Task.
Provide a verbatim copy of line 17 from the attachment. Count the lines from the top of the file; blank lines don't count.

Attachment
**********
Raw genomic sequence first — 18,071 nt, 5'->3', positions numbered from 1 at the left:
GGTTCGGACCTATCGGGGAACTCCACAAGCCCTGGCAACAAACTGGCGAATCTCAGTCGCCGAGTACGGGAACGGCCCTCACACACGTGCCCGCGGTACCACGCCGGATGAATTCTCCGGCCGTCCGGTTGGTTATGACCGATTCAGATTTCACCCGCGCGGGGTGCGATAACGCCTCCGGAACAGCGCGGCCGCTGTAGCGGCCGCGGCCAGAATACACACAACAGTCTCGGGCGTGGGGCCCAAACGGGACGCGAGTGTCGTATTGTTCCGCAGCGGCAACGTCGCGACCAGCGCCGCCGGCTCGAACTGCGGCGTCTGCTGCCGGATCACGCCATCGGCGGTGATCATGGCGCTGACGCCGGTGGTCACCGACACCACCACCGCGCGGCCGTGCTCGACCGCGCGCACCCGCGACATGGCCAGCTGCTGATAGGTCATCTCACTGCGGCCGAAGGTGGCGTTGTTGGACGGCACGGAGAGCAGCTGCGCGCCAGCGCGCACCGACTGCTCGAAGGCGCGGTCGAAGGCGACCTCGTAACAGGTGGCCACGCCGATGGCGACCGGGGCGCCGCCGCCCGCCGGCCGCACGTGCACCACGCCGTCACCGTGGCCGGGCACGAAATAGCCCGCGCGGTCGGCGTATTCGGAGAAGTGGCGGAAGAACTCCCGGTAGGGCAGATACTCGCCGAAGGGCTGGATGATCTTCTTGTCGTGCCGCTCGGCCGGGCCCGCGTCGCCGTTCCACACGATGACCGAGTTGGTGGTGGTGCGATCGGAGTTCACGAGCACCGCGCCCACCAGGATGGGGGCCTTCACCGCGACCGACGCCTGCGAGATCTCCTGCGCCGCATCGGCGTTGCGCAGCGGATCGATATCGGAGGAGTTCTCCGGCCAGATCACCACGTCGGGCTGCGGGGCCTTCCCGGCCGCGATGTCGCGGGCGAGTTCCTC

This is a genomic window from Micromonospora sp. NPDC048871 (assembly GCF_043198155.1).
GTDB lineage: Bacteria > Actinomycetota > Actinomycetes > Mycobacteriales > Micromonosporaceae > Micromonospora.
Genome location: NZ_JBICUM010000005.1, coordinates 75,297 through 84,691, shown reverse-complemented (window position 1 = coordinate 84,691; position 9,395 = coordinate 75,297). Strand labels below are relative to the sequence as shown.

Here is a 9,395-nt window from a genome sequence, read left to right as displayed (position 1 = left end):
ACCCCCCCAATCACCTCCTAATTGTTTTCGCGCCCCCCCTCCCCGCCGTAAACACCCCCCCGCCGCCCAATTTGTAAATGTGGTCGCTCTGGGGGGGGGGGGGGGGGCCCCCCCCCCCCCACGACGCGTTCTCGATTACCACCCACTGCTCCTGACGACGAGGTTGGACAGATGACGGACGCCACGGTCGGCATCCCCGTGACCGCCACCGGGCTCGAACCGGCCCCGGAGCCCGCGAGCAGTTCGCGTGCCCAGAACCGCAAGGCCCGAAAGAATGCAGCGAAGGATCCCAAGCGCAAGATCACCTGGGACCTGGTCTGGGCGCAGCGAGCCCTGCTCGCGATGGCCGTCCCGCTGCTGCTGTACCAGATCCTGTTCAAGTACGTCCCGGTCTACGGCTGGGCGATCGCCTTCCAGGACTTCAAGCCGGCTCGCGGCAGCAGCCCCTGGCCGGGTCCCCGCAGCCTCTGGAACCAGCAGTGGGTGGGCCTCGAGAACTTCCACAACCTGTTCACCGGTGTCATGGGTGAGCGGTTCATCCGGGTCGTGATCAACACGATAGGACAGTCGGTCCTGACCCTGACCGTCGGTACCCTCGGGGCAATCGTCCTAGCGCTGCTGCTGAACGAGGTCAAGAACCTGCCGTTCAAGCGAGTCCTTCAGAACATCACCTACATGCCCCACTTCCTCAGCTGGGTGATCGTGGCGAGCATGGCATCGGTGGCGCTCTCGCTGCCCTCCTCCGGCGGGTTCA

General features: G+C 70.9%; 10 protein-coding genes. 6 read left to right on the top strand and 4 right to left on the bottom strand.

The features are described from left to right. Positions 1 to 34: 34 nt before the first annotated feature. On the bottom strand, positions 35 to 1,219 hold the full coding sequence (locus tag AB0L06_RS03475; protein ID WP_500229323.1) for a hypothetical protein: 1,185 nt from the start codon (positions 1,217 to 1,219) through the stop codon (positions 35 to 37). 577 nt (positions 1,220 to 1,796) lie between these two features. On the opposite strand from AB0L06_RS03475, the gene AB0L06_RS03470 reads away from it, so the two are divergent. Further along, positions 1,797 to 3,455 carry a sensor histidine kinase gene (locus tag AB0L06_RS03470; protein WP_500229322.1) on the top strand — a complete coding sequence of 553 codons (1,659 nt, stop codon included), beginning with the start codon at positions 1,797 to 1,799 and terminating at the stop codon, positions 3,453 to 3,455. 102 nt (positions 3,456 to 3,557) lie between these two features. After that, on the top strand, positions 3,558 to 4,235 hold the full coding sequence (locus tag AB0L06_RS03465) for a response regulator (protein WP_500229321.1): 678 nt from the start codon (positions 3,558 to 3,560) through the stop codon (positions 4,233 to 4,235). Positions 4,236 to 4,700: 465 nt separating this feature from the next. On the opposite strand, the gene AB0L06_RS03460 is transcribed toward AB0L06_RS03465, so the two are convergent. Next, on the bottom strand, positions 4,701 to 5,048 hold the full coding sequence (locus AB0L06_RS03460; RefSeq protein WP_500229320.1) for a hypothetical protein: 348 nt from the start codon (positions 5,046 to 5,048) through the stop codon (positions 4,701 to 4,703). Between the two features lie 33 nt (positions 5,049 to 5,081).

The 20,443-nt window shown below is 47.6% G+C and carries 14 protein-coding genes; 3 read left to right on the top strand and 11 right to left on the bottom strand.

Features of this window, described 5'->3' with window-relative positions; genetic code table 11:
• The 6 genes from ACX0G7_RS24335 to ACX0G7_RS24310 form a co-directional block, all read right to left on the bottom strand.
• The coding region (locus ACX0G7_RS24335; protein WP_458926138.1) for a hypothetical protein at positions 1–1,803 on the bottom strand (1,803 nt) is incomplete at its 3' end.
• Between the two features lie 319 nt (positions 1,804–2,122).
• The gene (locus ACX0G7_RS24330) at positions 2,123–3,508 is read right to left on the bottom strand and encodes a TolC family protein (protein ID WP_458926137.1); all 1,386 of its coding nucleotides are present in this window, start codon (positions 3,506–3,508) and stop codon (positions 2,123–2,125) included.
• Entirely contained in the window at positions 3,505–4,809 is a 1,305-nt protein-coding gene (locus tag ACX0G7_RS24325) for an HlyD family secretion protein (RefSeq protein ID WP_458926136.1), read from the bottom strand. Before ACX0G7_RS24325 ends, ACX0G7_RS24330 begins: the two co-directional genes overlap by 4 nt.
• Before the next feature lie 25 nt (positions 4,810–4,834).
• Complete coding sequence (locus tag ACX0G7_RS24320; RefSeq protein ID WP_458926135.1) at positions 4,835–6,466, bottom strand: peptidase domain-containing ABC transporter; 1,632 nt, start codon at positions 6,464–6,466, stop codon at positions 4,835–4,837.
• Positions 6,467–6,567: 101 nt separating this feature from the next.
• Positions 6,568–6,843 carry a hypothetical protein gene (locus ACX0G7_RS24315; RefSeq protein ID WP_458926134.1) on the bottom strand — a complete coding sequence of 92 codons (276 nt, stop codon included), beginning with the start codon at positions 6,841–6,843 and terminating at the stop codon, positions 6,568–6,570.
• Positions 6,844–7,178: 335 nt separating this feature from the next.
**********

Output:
• Before the next feature lie 25 nt (positions 4,810–4,834).